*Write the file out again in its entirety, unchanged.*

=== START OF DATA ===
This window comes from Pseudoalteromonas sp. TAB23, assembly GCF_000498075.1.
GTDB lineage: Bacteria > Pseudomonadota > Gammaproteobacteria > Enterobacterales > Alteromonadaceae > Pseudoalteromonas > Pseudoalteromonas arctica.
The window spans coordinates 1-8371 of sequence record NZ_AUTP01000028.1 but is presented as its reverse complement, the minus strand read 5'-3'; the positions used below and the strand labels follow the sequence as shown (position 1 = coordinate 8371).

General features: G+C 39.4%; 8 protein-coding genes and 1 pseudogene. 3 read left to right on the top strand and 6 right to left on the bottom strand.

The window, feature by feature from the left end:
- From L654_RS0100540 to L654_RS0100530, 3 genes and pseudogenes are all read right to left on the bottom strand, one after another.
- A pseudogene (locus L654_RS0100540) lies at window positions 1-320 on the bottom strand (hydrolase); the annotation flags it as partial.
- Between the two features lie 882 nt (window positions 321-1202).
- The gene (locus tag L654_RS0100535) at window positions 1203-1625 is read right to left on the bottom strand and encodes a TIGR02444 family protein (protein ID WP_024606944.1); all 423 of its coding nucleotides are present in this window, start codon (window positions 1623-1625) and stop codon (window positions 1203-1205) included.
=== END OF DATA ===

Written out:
This window comes from Pseudoalteromonas sp. TAB23, assembly GCF_000498075.1.
GTDB lineage: Bacteria > Pseudomonadota > Gammaproteobacteria > Enterobacterales > Alteromonadaceae > Pseudoalteromonas > Pseudoalteromonas arctica.
The window spans coordinates 1-8371 of sequence record NZ_AUTP01000028.1 but is presented as its reverse complement, the minus strand read 5'-3'; the positions used below and the strand labels follow the sequence as shown (position 1 = coordinate 8371).

General features: G+C 39.4%; 8 protein-coding genes and 1 pseudogene. 3 read left to right on the top strand and 6 right to left on the bottom strand.

The window, feature by feature from the left end:
- From L654_RS0100540 to L654_RS0100530, 3 genes and pseudogenes are all read right to left on the bottom strand, one after another.
- A pseudogene (locus L654_RS0100540) lies at window positions 1-320 on the bottom strand (hydrolase); the annotation flags it as partial.
- Between the two features lie 882 nt (window positions 321-1202).
- The gene (locus tag L654_RS0100535) at window positions 1203-1625 is read right to left on the bottom strand and encodes a TIGR02444 family protein (protein ID WP_024606944.1); all 423 of its coding nucleotides are present in this window, start codon (window positions 1623-1625) and stop codon (window positions 1203-1205) included.